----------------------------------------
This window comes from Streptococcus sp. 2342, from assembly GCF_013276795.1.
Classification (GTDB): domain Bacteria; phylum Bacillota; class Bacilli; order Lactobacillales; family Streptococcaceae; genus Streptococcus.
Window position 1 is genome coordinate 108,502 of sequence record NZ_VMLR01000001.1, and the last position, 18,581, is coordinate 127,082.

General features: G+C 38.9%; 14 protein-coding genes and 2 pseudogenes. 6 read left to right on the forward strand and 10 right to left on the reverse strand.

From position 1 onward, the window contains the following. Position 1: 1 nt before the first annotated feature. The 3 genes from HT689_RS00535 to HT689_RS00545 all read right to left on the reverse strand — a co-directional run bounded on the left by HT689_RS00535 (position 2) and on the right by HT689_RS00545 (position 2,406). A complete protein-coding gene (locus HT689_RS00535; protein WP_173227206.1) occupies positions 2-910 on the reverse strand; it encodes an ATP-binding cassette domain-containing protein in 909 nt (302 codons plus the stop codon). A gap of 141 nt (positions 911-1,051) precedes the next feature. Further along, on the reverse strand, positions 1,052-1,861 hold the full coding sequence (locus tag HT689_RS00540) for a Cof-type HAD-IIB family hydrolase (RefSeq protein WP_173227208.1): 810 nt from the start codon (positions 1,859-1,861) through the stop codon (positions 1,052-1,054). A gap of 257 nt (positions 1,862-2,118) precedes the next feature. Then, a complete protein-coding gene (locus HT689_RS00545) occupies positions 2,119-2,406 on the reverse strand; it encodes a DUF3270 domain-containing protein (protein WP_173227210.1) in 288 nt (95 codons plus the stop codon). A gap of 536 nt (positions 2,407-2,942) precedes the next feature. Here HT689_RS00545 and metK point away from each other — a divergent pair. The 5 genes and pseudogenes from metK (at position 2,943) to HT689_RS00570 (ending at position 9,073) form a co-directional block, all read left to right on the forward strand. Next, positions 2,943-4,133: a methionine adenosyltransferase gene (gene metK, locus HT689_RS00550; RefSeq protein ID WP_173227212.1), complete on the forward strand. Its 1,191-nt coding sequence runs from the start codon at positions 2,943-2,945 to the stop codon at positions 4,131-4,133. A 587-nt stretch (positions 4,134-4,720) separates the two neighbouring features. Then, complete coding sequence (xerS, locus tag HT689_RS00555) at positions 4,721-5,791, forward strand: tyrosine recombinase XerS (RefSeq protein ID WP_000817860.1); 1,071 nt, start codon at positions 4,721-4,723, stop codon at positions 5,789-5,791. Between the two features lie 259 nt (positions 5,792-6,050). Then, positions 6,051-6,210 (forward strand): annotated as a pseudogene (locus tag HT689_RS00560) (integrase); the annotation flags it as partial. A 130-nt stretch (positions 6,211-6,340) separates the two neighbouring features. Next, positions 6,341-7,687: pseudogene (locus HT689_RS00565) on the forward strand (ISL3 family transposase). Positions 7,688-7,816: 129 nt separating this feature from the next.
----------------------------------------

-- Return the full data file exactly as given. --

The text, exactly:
This window comes from Streptococcus sp. 2342, from assembly GCF_013276795.1.
Classification (GTDB): domain Bacteria; phylum Bacillota; class Bacilli; order Lactobacillales; family Streptococcaceae; genus Streptococcus.
Window position 1 is genome coordinate 108,502 of sequence record NZ_VMLR01000001.1, and the last position, 18,581, is coordinate 127,082.

General features: G+C 38.9%; 14 protein-coding genes and 2 pseudogenes. 6 read left to right on the forward strand and 10 right to left on the reverse strand.

From position 1 onward, the window contains the following. Position 1: 1 nt before the first annotated feature. The 3 genes from HT689_RS00535 to HT689_RS00545 all read right to left on the reverse strand — a co-directional run bounded on the left by HT689_RS00535 (position 2) and on the right by HT689_RS00545 (position 2,406). A complete protein-coding gene (locus HT689_RS00535; protein WP_173227206.1) occupies positions 2-910 on the reverse strand; it encodes an ATP-binding cassette domain-containing protein in 909 nt (302 codons plus the stop codon). A gap of 141 nt (positions 911-1,051) precedes the next feature. Further along, on the reverse strand, positions 1,052-1,861 hold the full coding sequence (locus tag HT689_RS00540) for a Cof-type HAD-IIB family hydrolase (RefSeq protein WP_173227208.1): 810 nt from the start codon (positions 1,859-1,861) through the stop codon (positions 1,052-1,054). A gap of 257 nt (positions 1,862-2,118) precedes the next feature. Then, a complete protein-coding gene (locus HT689_RS00545) occupies positions 2,119-2,406 on the reverse strand; it encodes a DUF3270 domain-containing protein (protein WP_173227210.1) in 288 nt (95 codons plus the stop codon). A gap of 536 nt (positions 2,407-2,942) precedes the next feature. Here HT689_RS00545 and metK point away from each other — a divergent pair. The 5 genes and pseudogenes from metK (at position 2,943) to HT689_RS00570 (ending at position 9,073) form a co-directional block, all read left to right on the forward strand. Next, positions 2,943-4,133: a methionine adenosyltransferase gene (gene metK, locus HT689_RS00550; RefSeq protein ID WP_173227212.1), complete on the forward strand. Its 1,191-nt coding sequence runs from the start codon at positions 2,943-2,945 to the stop codon at positions 4,131-4,133. A 587-nt stretch (positions 4,134-4,720) separates the two neighbouring features. Then, complete coding sequence (xerS, locus tag HT689_RS00555) at positions 4,721-5,791, forward strand: tyrosine recombinase XerS (RefSeq protein ID WP_000817860.1); 1,071 nt, start codon at positions 4,721-4,723, stop codon at positions 5,789-5,791. Between the two features lie 259 nt (positions 5,792-6,050). Then, positions 6,051-6,210 (forward strand): annotated as a pseudogene (locus tag HT689_RS00560) (integrase); the annotation flags it as partial. A 130-nt stretch (positions 6,211-6,340) separates the two neighbouring features. Next, positions 6,341-7,687: pseudogene (locus HT689_RS00565) on the forward strand (ISL3 family transposase). Positions 7,688-7,816: 129 nt separating this feature from the next.